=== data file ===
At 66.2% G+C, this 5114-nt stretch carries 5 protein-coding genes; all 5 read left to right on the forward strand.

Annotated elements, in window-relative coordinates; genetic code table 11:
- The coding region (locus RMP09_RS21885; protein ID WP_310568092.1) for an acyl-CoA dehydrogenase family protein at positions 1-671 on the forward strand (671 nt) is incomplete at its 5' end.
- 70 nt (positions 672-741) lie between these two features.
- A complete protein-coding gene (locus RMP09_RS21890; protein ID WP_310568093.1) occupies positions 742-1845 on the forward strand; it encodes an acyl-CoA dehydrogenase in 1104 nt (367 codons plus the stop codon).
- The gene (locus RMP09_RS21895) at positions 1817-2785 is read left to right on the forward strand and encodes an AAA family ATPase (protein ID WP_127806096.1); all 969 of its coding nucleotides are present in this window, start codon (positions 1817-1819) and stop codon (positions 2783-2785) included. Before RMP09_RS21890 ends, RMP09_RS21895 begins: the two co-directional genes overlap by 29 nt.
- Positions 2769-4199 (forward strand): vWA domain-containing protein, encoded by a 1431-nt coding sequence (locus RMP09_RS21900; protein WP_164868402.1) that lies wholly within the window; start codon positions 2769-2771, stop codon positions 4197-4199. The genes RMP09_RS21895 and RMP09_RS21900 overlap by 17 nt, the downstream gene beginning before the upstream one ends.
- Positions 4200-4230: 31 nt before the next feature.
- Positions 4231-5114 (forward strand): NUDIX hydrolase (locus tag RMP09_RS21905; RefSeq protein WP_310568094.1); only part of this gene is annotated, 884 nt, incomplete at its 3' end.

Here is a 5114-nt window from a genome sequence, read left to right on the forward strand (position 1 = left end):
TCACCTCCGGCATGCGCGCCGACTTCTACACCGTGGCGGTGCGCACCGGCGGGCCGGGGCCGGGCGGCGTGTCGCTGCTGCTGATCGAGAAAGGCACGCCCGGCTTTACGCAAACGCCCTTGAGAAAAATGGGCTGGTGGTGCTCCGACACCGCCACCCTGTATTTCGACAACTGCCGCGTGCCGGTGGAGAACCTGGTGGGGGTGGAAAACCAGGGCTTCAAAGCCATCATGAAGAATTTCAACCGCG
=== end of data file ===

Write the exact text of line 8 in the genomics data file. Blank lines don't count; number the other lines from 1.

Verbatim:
- Positions 4200-4230: 31 nt before the next feature.